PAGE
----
Revealed: Where house prices have risen fastest in Suffolk in last decade
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House prices across Suffolk have soared by as much as 60% in some areas over the last decade, government figures have shown.
All areas of the county saw large increases in average house prices, according to the latest figures available from the Office for National Statistics.
In Ipswich, the median price paid for a house in June 2020 was 60% higher than that of 10 years prior, with the figure rocketing from £125,000 to £200,000. The average price of a detached property rocketed by more than £100,00 from £214,000 £320,000 – while the price of a semi-detached increased from £136,000 to £220,000.
In East Suffolk prices rose from £170,000 to £240,000, with both detached and semi-detached properties increasing by 40.5% and 47% respectively.
All other areas of Suffolk now have house prices higher than the England average – with West Suffolk's figure having been below the average back in 2010.
There, house prices rose from £165,000 to £250,000. The national average rose from £175,000 in June 2010 to £246,000 this year.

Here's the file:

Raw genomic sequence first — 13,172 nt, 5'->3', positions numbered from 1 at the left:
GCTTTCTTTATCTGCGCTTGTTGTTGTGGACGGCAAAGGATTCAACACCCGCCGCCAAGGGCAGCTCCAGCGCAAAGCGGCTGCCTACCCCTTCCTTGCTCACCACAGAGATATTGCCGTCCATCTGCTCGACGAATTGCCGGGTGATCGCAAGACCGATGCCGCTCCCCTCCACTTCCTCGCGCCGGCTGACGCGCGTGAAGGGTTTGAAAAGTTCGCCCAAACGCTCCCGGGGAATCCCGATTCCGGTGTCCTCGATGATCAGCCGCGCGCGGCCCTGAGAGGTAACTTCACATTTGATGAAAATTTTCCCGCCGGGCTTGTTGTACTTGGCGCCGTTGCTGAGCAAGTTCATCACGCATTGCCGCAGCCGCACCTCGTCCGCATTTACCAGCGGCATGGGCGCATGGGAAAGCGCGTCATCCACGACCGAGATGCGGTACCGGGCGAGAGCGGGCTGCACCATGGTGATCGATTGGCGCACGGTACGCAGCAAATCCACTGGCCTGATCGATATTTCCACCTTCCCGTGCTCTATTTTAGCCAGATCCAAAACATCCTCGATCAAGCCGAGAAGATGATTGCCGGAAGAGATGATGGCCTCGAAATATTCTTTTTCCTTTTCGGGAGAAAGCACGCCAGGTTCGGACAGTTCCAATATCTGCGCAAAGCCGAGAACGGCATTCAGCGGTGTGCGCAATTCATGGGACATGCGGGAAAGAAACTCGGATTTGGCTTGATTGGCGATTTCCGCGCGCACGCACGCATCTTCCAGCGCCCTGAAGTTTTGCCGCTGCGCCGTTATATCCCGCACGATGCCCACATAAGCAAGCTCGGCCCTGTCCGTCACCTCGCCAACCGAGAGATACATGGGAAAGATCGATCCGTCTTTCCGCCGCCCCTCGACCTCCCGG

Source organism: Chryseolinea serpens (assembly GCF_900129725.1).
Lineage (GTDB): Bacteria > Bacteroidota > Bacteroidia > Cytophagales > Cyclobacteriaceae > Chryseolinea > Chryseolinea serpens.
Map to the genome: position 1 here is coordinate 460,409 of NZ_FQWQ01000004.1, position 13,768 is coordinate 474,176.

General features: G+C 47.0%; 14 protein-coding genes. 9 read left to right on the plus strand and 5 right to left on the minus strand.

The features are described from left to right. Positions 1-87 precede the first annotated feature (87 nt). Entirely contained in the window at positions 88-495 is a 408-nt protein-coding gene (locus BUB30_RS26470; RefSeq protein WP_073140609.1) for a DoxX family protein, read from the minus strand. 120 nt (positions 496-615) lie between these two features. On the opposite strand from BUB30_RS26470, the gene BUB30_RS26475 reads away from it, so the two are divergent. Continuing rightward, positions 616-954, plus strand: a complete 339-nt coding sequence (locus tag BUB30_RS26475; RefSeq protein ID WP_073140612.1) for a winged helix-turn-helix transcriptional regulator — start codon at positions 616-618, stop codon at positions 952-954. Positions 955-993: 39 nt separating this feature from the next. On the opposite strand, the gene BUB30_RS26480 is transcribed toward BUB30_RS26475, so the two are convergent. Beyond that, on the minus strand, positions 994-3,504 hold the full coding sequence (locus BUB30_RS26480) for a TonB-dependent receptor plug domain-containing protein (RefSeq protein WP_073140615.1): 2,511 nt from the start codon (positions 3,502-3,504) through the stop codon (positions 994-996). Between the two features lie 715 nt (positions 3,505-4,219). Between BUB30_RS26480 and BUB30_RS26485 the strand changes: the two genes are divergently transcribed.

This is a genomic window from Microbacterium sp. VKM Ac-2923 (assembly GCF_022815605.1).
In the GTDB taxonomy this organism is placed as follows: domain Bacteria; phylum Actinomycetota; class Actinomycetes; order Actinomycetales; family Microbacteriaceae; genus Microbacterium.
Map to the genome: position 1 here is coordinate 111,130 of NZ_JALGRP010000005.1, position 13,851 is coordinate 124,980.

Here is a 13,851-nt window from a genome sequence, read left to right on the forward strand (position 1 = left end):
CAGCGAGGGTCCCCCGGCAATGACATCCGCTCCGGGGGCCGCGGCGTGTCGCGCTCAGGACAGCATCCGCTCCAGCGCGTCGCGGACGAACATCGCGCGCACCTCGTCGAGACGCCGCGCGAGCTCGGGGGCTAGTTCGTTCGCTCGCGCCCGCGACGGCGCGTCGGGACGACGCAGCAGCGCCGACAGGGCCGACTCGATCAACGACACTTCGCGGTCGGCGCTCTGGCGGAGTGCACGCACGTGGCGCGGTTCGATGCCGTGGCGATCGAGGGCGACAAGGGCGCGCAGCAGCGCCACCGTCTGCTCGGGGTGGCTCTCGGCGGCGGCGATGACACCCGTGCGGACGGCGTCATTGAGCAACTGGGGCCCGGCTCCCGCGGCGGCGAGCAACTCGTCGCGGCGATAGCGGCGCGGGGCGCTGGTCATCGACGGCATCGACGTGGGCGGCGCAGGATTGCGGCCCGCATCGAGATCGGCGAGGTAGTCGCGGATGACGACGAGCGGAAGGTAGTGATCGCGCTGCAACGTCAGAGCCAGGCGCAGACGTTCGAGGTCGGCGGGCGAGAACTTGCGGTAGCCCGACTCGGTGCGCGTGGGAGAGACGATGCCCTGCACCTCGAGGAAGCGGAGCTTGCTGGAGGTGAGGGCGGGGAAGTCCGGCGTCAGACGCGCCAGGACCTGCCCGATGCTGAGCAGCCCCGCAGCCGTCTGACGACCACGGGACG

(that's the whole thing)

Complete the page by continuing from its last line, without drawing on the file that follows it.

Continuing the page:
In Babergh, the average price paid rose from £185,000 to £279,950 – while prices in Mid Suffolk increased from £175,000 to £260,000.
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Tom Orford, residential team lead at Savills Ipswich, said the excellent schools and good quality of life offered in Suffolk is drawing people into the county and boosting house prices – although the majority of his customers are people wanting to remain in Suffolk.
Mr Orford said: "Over the last 10 years Suffolk has experienced consistently strong house price growth that has been on par with – or in excess of – the national average.
"There have obviously been ups and downs along the way, but even this year, against all expectations, we have been incredibly busy.
“If 2020 has taught us anything it’s that we never quite know what’s around the corner, but I think the outlook is encouraging.
"The most recent lockdown – rather than cause a pause in the market – appears to have only reaffirmed people’s desire to move, particularly if they have one eye on beating the stamp duty deadline of March 31.
"As a consequence, while the uncertain economic and political backdrop is likely to mean the market remains price sensitive during 2021, we expect activity to be relatively strong into the spring.”